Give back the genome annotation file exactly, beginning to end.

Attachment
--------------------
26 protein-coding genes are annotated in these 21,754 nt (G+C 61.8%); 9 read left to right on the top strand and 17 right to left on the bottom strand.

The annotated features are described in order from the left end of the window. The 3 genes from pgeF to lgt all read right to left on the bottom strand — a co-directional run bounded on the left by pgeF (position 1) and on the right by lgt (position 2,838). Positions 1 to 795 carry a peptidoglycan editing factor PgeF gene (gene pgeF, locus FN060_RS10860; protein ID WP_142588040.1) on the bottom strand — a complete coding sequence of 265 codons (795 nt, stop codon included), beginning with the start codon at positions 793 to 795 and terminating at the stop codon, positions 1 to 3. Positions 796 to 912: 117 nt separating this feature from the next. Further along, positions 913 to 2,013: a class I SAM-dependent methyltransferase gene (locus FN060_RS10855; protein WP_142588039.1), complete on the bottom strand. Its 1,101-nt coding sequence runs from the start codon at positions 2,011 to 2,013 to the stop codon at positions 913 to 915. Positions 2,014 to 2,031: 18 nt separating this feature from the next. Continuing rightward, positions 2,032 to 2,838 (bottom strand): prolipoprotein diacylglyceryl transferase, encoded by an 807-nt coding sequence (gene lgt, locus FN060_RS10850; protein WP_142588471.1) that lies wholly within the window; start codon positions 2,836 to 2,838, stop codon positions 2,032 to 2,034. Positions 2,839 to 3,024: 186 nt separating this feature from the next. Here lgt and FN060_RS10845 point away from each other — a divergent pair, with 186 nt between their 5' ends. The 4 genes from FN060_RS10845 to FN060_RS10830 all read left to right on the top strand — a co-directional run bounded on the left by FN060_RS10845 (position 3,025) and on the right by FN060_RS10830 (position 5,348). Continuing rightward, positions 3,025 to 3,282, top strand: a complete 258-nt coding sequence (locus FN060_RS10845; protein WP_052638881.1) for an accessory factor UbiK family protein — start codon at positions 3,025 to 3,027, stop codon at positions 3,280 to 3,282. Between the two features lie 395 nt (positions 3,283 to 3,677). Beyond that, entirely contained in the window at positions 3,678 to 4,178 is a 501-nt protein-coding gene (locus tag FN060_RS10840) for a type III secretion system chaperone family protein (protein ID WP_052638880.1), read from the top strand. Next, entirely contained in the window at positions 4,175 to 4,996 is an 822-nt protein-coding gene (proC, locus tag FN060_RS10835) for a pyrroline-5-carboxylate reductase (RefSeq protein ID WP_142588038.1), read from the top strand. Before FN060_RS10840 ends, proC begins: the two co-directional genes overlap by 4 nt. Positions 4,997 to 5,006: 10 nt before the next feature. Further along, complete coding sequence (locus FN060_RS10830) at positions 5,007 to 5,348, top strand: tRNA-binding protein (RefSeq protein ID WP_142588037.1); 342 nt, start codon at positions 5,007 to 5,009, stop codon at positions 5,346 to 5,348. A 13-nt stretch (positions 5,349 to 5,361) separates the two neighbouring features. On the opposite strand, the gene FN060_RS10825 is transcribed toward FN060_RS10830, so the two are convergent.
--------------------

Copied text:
26 protein-coding genes are annotated in these 21,754 nt (G+C 61.8%); 9 read left to right on the top strand and 17 right to left on the bottom strand.

The annotated features are described in order from the left end of the window. The 3 genes from pgeF to lgt all read right to left on the bottom strand — a co-directional run bounded on the left by pgeF (position 1) and on the right by lgt (position 2,838). Positions 1 to 795 carry a peptidoglycan editing factor PgeF gene (gene pgeF, locus FN060_RS10860; protein ID WP_142588040.1) on the bottom strand — a complete coding sequence of 265 codons (795 nt, stop codon included), beginning with the start codon at positions 793 to 795 and terminating at the stop codon, positions 1 to 3. Positions 796 to 912: 117 nt separating this feature from the next. Further along, positions 913 to 2,013: a class I SAM-dependent methyltransferase gene (locus FN060_RS10855; protein WP_142588039.1), complete on the bottom strand. Its 1,101-nt coding sequence runs from the start codon at positions 2,011 to 2,013 to the stop codon at positions 913 to 915. Positions 2,014 to 2,031: 18 nt separating this feature from the next. Continuing rightward, positions 2,032 to 2,838 (bottom strand): prolipoprotein diacylglyceryl transferase, encoded by an 807-nt coding sequence (gene lgt, locus FN060_RS10850; protein WP_142588471.1) that lies wholly within the window; start codon positions 2,836 to 2,838, stop codon positions 2,032 to 2,034. Positions 2,839 to 3,024: 186 nt separating this feature from the next. Here lgt and FN060_RS10845 point away from each other — a divergent pair, with 186 nt between their 5' ends. The 4 genes from FN060_RS10845 to FN060_RS10830 all read left to right on the top strand — a co-directional run bounded on the left by FN060_RS10845 (position 3,025) and on the right by FN060_RS10830 (position 5,348). Continuing rightward, positions 3,025 to 3,282, top strand: a complete 258-nt coding sequence (locus FN060_RS10845; protein WP_052638881.1) for an accessory factor UbiK family protein — start codon at positions 3,025 to 3,027, stop codon at positions 3,280 to 3,282. Between the two features lie 395 nt (positions 3,283 to 3,677). Beyond that, entirely contained in the window at positions 3,678 to 4,178 is a 501-nt protein-coding gene (locus tag FN060_RS10840) for a type III secretion system chaperone family protein (protein ID WP_052638880.1), read from the top strand. Next, entirely contained in the window at positions 4,175 to 4,996 is an 822-nt protein-coding gene (proC, locus tag FN060_RS10835) for a pyrroline-5-carboxylate reductase (RefSeq protein ID WP_142588038.1), read from the top strand. Before FN060_RS10840 ends, proC begins: the two co-directional genes overlap by 4 nt. Positions 4,997 to 5,006: 10 nt before the next feature. Further along, complete coding sequence (locus FN060_RS10830) at positions 5,007 to 5,348, top strand: tRNA-binding protein (RefSeq protein ID WP_142588037.1); 342 nt, start codon at positions 5,007 to 5,009, stop codon at positions 5,346 to 5,348. A 13-nt stretch (positions 5,349 to 5,361) separates the two neighbouring features. On the opposite strand, the gene FN060_RS10825 is transcribed toward FN060_RS10830, so the two are convergent.